Last year my excuse was the book and the fact that I'd started homeschooling my children. I was legitimately super busy and cut myself some much needed slack in order to accomplish two very significant undertakings, reminding myself all the while that the resulting chaos would only be temporary. It dawned on me, however, while in Indianapolis (see previous post) that although Close to Home was published in March and the school year was basically over, I was still living by the seat of my pants and not in an endearing, "wow, she's so laid back," kind of way.
The truth is, I'd developed some pretty debilitating habits involving procrastination and impulse shopping (at thrift stores and garage sales) as a way to relieve stress. I was forgetting important dates, scrambling to find things (keys, cell phone, swim goggles, etc.) on a regular basis and filling our house with s-t-u-f-f. I felt like the walls were closing in on me and that for Troy's sake (who wants to come home every night to a distracted and frazzled spouse?), for the children's sake (what kind of an example was I setting?) and for my sake (clutter heightens my anxiety, keeps me gazing over yonder where the grass is always greener, makes me grumpy) it was time I let go of what was holding me back from becoming a deliberate manager of my home instead of a helpless and unwitting victim of circumstance, blown here and there and everywhere by my whims and feelings of guilt, even shame and dissatisfaction.
So I started with the kitchen. For eight whole hours I went through drawers and cabinets and each and every shelf, tossing expired spices and throwing all kinds of duplicate gadgets, plastic cereal bowls, never used linens, etc., etc., etc,. in big "donate" boxes. I thinned out my possessions, keeping only what was necessary until some semblance of order began to emerge - until everything had a place. I scrubbed the baseboards, dusted the ceiling fan, wiped down the appliances until I could barely move due to so much sweat and grime and soreness. For nearly a week, I did this daily from early in the morning till often past midnight. Not one cranny of this old house escaped my scrutiny.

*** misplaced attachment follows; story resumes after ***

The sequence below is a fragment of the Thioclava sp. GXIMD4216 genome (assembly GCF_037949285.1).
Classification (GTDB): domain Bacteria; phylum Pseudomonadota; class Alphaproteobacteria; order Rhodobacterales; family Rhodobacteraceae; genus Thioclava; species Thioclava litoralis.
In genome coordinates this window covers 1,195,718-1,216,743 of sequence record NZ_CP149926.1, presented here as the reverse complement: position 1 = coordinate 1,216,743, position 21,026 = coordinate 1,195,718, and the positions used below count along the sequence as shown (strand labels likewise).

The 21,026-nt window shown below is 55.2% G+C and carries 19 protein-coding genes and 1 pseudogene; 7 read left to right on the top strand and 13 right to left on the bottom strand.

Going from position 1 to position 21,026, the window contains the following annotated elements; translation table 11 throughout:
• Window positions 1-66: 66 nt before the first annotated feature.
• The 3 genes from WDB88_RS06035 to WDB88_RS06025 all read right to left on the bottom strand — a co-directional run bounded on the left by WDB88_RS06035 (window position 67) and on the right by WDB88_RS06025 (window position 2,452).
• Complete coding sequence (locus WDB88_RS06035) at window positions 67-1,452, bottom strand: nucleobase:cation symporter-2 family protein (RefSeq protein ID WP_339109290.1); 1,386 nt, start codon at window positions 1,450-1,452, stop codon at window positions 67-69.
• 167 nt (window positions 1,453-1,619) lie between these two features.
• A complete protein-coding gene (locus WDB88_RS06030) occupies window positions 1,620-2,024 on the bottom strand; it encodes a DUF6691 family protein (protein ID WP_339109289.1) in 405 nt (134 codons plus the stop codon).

My parents, bless their hearts, came to help out with the basement. It was a monumental job as for years it had been our dumping ground. Every time I went down with the laundry the sheer volume of junk overwhelmed me. When it too was finally emptied, and cleaned and sorted through, I teared up in relief. As each room was scoured and gutted of excess, I began to fall in love all over again with our sweet home. Our garage is full now, and I mean FULL of bags and toys and even furniture. I keep taking loads to our local resale shop whenever I'm out running errands.
Although it was grueling (I won't lie), simplifying our lives by getting rid of all the "extras" has been extraordinarily satisfying. Troy is happy. I am elated. The kids, who initially mourned the loss of their 5,000 stuffed animals, board games with missing pieces, mildewed train tracks, and torn dress-up clothes have come around, thanks to their easy to keep clean bedrooms, the rediscovery of treasured items they'd totally forgotten about (having been long ago buried at the bottom of their toy chest), and our decision to encourage our kids to get outside and play by going in with our neighbor on THIS!
This Saturday, we leave for vacation and I will, for once, be able to drive away without carrying the mental burden of knowing I've left a mess behind. Less is more, so so much more. May God give me the strength and discipline to think twice before hitting clearance sales or letting the clutter breed and multiply. For me, it is a quality of life issue and am I tired of being inhibited by my lust for things and negligence.